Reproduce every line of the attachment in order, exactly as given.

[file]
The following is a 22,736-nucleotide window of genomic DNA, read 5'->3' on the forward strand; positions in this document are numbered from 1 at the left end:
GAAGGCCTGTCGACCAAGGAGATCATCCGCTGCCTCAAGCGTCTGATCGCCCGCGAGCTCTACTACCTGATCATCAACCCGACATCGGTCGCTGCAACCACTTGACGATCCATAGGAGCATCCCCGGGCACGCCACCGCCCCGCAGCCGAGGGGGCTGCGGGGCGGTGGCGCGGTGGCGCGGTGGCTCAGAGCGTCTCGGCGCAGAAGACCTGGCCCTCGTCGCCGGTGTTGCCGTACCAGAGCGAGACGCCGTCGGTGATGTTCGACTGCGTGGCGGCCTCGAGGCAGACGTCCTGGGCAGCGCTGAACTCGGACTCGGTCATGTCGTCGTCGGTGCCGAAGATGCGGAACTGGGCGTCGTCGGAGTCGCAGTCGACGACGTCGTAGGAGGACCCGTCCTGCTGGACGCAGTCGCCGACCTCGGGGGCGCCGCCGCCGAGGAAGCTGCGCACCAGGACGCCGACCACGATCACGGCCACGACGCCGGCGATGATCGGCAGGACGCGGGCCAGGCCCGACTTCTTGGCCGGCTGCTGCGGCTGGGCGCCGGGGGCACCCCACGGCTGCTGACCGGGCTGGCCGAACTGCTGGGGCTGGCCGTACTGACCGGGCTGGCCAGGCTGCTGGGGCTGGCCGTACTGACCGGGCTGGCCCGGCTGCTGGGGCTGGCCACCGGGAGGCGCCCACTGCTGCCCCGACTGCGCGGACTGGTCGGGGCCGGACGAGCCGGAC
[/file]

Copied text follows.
The following is a 22,736-nucleotide window of genomic DNA, read 5'->3' on the forward strand; positions in this document are numbered from 1 at the left end:
GAAGGCCTGTCGACCAAGGAGATCATCCGCTGCCTCAAGCGTCTGATCGCCCGCGAGCTCTACTACCTGATCATCAACCCGACATCGGTCGCTGCAACCACTTGACGATCCATAGGAGCATCCCCGGGCACGCCACCGCCCCGCAGCCGAGGGGGCTGCGGGGCGGTGGCGCGGTGGCGCGGTGGCTCAGAGCGTCTCGGCGCAGAAGACCTGGCCCTCGTCGCCGGTGTTGCCGTACCAGAGCGAGACGCCGTCGGTGATGTTCGACTGCGTGGCGGCCTCGAGGCAGACGTCCTGGGCAGCGCTGAACTCGGACTCGGTCATGTCGTCGTCGGTGCCGAAGATGCGGAACTGGGCGTCGTCGGAGTCGCAGTCGACGACGTCGTAGGAGGACCCGTCCTGCTGGACGCAGTCGCCGACCTCGGGGGCGCCGCCGCCGAGGAAGCTGCGCACCAGGACGCCGACCACGATCACGGCCACGACGCCGGCGATGATCGGCAGGACGCGGGCCAGGCCCGACTTCTTGGCCGGCTGCTGCGGCTGGGCGCCGGGGGCACCCCACGGCTGCTGACCGGGCTGGCCGAACTGCTGGGGCTGGCCGTACTGACCGGGCTGGCCAGGCTGCTGGGGCTGGCCGTACTGACCGGGCTGGCCCGGCTGCTGGGGCTGGCCACCGGGAGGCGCCCACTGCTGCCCCGACTGCGCGGACTGGTCGGGGCCGGACGAGCCGGAC